There is little to no difference in the current factions. One Kingdom plays as the other. Even Empires do not have any significant differences. There are a thousand ideas that come to mind on how to make each one feel unique. The question is how different should factions be? A distribution is in order. As I see it, there are several aspects of gameplay that need to add difference to each game we play. Factions are only a piece of this pie. I would say about 25% of the difference in each game should come from the faction you choose. That means the type and quality of units, the spells available, traits for heroes, economic bonuses and penalties, research tree benefits, technologies, weapons and armor choices, traits for trained units, bonuses to combat in territory, and innate bonuses to stats. This should be the place where the faction takes its form. Does your faction have very cheap units? Does it start with several techs? Do you have access to faster units? Does your capital raise its own horses or produce its own metal? Are you set up to defend very well or do you rely on battles outside of a city? Have you made a pact with the Serpents? Do you get a terrain bonus when fighting on a specific tile type?
Another 10% should come from the Sovereign. This portion should decide the situation at the very start of the game with respect to starting units, strategic position, magic, buildings, techs, and research ability. The primary function of a Sov should be to define the starting magical abilities of the nation. It is currently possible to give a Sov a trait that would make the first level of any element available to any hero that is leveling. A Sov might also give some small bonuses to hero costs, loot gained from battles, special hero traits, experience, mana gains, or even spell cost.
The next 35% would be the stock techs and abilities that everyone gets. This is the core of the game. Standard techs, resources, buildings, wonders of the realm, one per faction wonders, and stats should be present for every faction. This is what you balance the rest of the game from and right now we have an excellent core.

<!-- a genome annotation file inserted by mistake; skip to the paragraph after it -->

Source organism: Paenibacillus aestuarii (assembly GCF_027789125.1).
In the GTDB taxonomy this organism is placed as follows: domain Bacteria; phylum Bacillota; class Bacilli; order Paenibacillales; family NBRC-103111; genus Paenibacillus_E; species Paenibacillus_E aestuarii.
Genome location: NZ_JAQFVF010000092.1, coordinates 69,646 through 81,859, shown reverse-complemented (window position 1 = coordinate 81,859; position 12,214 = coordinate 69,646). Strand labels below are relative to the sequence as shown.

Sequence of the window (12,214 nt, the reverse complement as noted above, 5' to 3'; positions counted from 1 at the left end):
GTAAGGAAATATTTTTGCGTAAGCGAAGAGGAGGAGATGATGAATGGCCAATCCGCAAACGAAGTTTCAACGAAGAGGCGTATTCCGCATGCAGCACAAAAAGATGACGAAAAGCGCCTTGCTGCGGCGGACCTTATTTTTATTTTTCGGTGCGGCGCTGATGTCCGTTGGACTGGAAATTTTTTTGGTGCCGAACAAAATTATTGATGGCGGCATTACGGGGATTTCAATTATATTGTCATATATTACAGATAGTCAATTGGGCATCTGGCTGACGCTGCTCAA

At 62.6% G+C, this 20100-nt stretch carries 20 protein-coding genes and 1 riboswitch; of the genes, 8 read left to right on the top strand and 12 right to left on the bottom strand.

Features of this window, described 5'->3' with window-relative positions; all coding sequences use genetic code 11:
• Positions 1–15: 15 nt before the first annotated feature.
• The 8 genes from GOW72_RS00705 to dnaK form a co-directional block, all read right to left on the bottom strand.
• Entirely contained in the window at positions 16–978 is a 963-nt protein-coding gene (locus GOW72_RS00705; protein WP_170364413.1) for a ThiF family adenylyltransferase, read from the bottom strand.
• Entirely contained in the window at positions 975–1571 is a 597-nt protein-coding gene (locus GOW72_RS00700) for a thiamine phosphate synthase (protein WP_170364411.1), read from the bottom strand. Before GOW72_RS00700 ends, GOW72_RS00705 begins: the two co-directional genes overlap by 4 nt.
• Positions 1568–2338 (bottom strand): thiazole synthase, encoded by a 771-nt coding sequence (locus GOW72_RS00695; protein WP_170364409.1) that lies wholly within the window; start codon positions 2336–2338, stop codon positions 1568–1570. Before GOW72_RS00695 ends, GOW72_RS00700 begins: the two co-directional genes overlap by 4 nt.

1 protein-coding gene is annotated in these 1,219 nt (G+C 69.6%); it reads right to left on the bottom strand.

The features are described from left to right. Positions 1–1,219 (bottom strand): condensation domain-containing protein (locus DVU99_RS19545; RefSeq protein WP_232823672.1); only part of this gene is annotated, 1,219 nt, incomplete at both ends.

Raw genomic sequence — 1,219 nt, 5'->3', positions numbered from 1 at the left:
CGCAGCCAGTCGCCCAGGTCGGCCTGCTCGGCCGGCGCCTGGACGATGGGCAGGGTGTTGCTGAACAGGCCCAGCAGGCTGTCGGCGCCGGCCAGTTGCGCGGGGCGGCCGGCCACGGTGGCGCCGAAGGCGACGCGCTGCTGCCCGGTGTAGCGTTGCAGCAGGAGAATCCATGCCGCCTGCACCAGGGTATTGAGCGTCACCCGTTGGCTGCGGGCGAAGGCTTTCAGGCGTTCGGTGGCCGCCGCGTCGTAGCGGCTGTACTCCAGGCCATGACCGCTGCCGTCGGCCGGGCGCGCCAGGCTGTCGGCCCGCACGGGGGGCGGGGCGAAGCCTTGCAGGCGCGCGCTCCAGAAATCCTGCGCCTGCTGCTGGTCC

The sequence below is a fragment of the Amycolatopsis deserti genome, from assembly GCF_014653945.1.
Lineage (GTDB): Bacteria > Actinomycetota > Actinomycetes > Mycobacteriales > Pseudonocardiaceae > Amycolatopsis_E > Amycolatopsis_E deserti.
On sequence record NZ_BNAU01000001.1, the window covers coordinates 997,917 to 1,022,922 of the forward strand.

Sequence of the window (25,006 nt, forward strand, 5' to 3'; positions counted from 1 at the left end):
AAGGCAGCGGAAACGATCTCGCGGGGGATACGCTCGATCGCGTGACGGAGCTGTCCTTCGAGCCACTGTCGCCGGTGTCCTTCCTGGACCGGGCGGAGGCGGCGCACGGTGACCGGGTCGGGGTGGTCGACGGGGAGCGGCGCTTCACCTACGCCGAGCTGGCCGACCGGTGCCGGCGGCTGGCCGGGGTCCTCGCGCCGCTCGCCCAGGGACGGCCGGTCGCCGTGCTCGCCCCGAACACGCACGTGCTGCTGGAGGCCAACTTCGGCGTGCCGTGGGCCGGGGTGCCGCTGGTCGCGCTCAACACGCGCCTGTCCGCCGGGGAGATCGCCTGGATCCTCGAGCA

Citylevelup should decide 20% of a nation's attributes. This is where a city can choose special buildings that capitalize on the resources surrounding the city. At level 2 there is limited randomness. As the game is now, this is always the case. There should always be a non-random choice of a production enhancer and a food enhancer to maintain game balance. The other 3 choices should be random choices that might allow this city to have a unique quality or strategic advantage. I have posted a few in the community content thread as suggestions. Level 3 represents a good deal of time and hard work. These improvement options should very specifically define a city. This is an opportunity to have many random choices, each one having a huge bonus of some sort. Great levels of production, gold, research, defense, extra resources, magical items and spells, unique shops, or even special trainable beasts are all fair game. Shops need to have the ability to level along with a city, offering new items as they go. They should offer a long term gain for heroes. The Apothecary is a good start, but it needs to get new items as the game progresses. Either by upgrading or as new technology is researched. I would think city level is the best way to do it, since high level cities have few special goodness so far. Level 4 is where great temples and monuments to gods should be available. Larger cities should have enough population to have a unique culture and thus the attributes of that. This choice should affect many city factors and in some cases unlock spells and techs. Traits for units and heroes are fair game as well. City defense will get special and very powerful units added to the battle. Ghost soldiers, a dragon, hellbeasts, angels, Valkyries, paladins, bears, or even expert mundane soldiers should make a level 4 city defend itself very efficiently. Level 5 is where things get epic. I don't even know where to start. Derek Paxton and Jon Shafer, once upon a time, understood what epic meant. I am betting that they still do. This is where that understanding has a chance to shine. I would like a level 5 bonus improvement to change the nature of how I play the game. The improvement I choose should have bonuses and drawbacks. Perhaps I have unlocked the key to turning a mortal man into a Titan hybrid. Maybe I instead chose to build a Teleportation Structure that allows me to build Telegates in any of my cities and transport units for a bit of mana. The gate should also allow me to travel to other planes and capture exotic beings that can be trained in my cities. It would work as a lair essentially.
The following 10% should be random elements. We have some random techs that give us the little amount of variety in the current beta. I would like to expand this idea to add buildings and spells through these random techs as well. It should add that little bit of flavor that sends me straight to the tech trees on turn one to see what I got.
Now that I have a decent wall of text, I will give an example of how I would shape Tarth into giving me 25% variety to my game. I will talk about Lady Irane afterwards.